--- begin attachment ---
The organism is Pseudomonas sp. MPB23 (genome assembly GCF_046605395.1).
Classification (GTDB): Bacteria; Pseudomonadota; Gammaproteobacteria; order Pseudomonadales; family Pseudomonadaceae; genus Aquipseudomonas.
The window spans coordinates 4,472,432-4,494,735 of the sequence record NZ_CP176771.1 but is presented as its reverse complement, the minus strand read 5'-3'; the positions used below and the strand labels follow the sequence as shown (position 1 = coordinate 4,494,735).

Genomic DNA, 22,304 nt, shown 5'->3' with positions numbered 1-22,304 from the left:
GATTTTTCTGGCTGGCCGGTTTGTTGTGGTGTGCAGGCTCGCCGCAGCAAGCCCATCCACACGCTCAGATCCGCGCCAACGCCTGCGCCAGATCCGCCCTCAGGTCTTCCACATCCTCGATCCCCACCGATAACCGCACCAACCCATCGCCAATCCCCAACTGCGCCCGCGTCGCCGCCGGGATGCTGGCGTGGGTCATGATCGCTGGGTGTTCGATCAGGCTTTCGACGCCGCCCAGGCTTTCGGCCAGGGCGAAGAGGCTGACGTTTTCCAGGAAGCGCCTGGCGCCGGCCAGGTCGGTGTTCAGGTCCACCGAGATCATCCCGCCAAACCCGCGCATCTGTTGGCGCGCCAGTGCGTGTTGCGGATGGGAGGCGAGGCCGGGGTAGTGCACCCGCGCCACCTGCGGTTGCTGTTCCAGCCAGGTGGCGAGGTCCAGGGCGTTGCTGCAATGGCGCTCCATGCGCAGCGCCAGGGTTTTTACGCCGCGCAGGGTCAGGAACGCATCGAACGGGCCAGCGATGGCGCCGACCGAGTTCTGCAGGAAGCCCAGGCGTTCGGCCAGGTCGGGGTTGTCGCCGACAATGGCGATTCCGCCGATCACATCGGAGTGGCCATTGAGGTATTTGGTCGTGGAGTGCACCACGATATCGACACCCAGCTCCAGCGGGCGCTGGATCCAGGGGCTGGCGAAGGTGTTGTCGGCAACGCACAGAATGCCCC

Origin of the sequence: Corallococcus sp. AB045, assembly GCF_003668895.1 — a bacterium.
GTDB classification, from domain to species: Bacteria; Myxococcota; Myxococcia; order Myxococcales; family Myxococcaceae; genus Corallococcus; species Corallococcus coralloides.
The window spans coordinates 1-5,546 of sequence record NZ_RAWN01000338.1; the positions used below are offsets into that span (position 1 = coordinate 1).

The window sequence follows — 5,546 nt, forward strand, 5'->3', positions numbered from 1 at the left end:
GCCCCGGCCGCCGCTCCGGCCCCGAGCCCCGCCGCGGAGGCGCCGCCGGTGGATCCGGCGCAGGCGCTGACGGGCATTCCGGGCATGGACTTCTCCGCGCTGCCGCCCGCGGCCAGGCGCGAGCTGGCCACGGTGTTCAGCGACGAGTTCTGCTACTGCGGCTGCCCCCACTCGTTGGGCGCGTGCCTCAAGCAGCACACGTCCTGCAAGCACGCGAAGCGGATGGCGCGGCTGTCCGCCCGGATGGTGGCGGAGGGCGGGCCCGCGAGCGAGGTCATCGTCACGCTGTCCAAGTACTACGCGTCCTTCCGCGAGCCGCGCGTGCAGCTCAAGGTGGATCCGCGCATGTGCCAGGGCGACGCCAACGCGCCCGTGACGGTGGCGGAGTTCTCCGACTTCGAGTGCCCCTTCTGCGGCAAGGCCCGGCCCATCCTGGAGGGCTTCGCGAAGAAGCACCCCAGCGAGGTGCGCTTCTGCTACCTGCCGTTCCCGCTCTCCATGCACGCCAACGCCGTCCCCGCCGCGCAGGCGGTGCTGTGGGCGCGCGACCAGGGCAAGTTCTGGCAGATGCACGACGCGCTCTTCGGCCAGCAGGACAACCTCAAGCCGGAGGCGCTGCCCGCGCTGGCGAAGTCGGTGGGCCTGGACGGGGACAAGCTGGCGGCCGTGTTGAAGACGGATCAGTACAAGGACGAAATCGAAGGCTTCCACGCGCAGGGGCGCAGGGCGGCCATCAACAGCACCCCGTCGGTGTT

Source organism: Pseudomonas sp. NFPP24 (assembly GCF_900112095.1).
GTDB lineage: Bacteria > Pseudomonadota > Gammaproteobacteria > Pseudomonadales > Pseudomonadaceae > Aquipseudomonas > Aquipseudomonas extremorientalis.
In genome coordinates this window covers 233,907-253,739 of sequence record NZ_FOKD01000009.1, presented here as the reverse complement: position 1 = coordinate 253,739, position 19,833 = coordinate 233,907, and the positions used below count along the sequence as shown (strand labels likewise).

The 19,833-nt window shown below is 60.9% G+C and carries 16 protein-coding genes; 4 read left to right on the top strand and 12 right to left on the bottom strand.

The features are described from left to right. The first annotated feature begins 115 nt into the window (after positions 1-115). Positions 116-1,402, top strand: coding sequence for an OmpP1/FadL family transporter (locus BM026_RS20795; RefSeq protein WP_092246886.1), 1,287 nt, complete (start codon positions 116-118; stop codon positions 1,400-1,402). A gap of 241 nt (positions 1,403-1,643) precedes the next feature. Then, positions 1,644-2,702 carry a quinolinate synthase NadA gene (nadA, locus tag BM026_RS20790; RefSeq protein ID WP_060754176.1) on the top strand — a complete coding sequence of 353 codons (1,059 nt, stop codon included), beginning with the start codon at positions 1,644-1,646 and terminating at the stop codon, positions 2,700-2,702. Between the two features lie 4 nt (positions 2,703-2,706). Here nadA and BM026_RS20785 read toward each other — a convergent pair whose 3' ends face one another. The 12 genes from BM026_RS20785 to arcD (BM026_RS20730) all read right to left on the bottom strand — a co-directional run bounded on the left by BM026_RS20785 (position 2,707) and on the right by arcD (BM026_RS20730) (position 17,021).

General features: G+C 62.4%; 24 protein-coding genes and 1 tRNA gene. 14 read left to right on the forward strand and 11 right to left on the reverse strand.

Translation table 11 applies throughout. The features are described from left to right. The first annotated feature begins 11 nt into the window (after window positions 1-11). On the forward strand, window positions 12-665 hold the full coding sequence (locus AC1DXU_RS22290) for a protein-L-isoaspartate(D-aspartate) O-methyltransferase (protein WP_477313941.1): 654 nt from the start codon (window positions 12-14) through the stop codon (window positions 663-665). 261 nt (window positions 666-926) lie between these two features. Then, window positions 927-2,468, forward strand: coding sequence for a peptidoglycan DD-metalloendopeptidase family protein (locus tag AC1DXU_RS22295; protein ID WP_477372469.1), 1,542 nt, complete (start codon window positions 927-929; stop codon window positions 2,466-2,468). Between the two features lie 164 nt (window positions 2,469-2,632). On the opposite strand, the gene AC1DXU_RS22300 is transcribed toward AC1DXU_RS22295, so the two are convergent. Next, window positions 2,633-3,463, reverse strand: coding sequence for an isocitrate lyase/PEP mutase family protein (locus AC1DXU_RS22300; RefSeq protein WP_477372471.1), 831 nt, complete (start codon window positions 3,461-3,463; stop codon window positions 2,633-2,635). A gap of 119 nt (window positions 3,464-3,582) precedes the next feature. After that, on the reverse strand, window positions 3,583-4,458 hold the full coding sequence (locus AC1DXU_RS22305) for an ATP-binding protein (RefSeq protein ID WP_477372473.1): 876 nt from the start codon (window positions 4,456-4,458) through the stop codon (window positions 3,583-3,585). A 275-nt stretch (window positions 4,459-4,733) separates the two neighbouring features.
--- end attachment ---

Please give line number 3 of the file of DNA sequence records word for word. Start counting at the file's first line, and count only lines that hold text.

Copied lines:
The window spans coordinates 4,472,432-4,494,735 of the sequence record NZ_CP176771.1 but is presented as its reverse complement, the minus strand read 5'-3'; the positions used below and the strand labels follow the sequence as shown (position 1 = coordinate 4,494,735).